Wednesday, February 23, 2011

MAXED OUT: Hop this way.




Max is back and in a much better mood after he was able to get a thing or two off his chest in last week's installment of MAXED OUT. After all, how long can one remain angry when one is talking about beer?




Welcome back my fermented friends. I have been thinking all week about what to write for this week's edition when it occurred to me: Not everyone out there may be as well versed in the craft of brewing as myself. Huh, how 'bout that! So today I'm gonna be takin' y'all on a little adventure I like to call "BREWING 101" while mainly focusing on my personal favorite flower, the hop.

OK, quick question: What would you say is the main ingredient in beer? Don't worry, I'll give you a minute...... That's right my little geniuses, it's WATER! Beer is comprised of about 95% water, so next time you go into a bar and ask for a glass of water, don't be so surprised when the barkeep gives you a funny look. The other two primary ingredients are your starch sources (or malts) & a flavoring component, usually being hops. Now there are a million different starch sources you can use and hundreds of different hop varietals, so I won't be getting into that specifically but I did want to drop some knowledge on you about hops in general.

The Hop plant, or Humulus Lupulus (how cool is that name?), is actually a flower and a cousin of Cannabis, or WEED! The female species is the one that blossoms into a flower and is the one that we use in beer. There are many functions of hops in beer but two in particular are going to be the topic of discussion today: flavor and preservation. The hops are used to cut the sweetness of the malts as the hops are more bitter and floral. So often times you will hear me calling a beer piney, or zesty, a reference to the hop notes in the beer. There is actually a chart that quantifies the amount of hops in a beer called the IBUs in a beer or International Bitterness Units. But the amount of hops in a beer really has no bearing on the overall ABV or alcohol by volume. That's all up to our good friends the Malt family! Thank you Malt family, you've been helping ugly people get laid for centuries!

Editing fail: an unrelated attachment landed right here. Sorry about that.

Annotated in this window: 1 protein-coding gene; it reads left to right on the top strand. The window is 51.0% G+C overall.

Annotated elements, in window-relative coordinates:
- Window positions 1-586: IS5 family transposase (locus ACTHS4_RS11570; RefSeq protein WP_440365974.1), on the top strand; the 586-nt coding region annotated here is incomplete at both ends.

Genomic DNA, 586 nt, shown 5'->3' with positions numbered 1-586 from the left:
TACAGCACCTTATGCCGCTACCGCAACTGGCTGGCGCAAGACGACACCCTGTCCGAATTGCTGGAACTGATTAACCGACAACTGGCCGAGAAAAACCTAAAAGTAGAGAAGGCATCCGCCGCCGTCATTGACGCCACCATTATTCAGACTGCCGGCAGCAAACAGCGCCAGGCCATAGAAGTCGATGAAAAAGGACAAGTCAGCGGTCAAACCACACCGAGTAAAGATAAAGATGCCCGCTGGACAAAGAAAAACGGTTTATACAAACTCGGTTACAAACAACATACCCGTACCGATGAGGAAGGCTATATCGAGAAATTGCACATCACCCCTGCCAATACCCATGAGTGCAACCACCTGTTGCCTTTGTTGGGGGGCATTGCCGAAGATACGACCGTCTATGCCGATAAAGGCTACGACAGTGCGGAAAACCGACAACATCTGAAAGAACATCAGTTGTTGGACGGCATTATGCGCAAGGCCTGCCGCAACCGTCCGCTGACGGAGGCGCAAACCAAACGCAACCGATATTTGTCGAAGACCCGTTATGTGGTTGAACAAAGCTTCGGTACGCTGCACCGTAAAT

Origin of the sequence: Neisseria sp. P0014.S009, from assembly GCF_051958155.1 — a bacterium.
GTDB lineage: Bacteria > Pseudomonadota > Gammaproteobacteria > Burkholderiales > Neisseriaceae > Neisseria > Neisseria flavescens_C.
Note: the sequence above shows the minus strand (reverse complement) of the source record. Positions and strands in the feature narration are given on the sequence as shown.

Now, the preservation of the beer is another big reason why we hop our beers. Did you know that beer is pretty much the harvesting of bacteria for consumption? I mean, quite literally that's what it is. And hops are natural antibiotics which helps keep the bacteria from running wild. You've all heard of an IPA before, right? Well, often people mistakenly call it an Indian Pale Ale, thinking that it had something to do with the American Indians. It actually means India Pale Ale, as in dots, not feathers. What happened was, when those bloody Brits were traversing to and from India, the sailors had to get their drink on, so what did they do? They jam-packed their beer with hops to keep it fresher longer. That's why IPAs are typically going to be the hoppiest beers around and therefore more piney, citrusy, aromatic, and are most likely going to be higher on the IBUs. And therefore DELICIOUS!

Whew! Well, my head is kinda spinning from blabbing about beer so I think I'm going to keep today's lecture short and sweet. Thanks for putting up with my gas-baggery and, as always, feel free to comment in the section below, on Facebook, or at maxamilliondollars@gmail.com.

Until next time, have a drink for me.

4 comments:

B@manMadeira said...

Thanks Max for the tutorial! Appreciate the info.

drozz said...

if you are interested in brewing your own beer, i suggest finding your local brewing supply warehouse. DO NOT BUY ANYTHING OUT OF A CATALOG OR AT A MALL.

talk to the staff, go for a tasting, and start with the basics-EPAs are very simple to do. Just like brewing tea, but only the house smells much better.

Matt said...

Who's this drozz dude trying to sell us shit? Anyway, nice write-up McClain. I foresee a post on the different varietals (without making it too scientific) or perhaps the difference between fresh or wet hopping and pellets. Or not. My only question is where did you get that 95% stat? By its abv alone, Speedway Stout can't be any more than 87% water. Maybe an explanation of how the grain bill affects the alcohol content and character of a beer would be in order. Ok I'll shut up now, thanks for stimulating geeky discourse on beer!

Road Dawg said...

Beer-Smack,you guys make me laugh. Keep up the good work and enjoy!